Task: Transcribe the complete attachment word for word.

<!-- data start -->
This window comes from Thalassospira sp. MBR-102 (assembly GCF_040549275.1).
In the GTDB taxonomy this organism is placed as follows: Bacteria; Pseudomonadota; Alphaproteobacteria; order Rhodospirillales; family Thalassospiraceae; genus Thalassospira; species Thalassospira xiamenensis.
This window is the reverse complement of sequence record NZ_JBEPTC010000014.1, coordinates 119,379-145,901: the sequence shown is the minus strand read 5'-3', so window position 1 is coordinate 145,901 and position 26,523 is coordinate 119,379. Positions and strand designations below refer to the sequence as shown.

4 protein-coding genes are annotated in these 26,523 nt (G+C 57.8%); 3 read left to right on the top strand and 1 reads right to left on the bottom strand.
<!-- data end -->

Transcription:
This window comes from Thalassospira sp. MBR-102 (assembly GCF_040549275.1).
In the GTDB taxonomy this organism is placed as follows: Bacteria; Pseudomonadota; Alphaproteobacteria; order Rhodospirillales; family Thalassospiraceae; genus Thalassospira; species Thalassospira xiamenensis.
This window is the reverse complement of sequence record NZ_JBEPTC010000014.1, coordinates 119,379-145,901: the sequence shown is the minus strand read 5'-3', so window position 1 is coordinate 145,901 and position 26,523 is coordinate 119,379. Positions and strand designations below refer to the sequence as shown.

4 protein-coding genes are annotated in these 26,523 nt (G+C 57.8%); 3 read left to right on the top strand and 1 reads right to left on the bottom strand.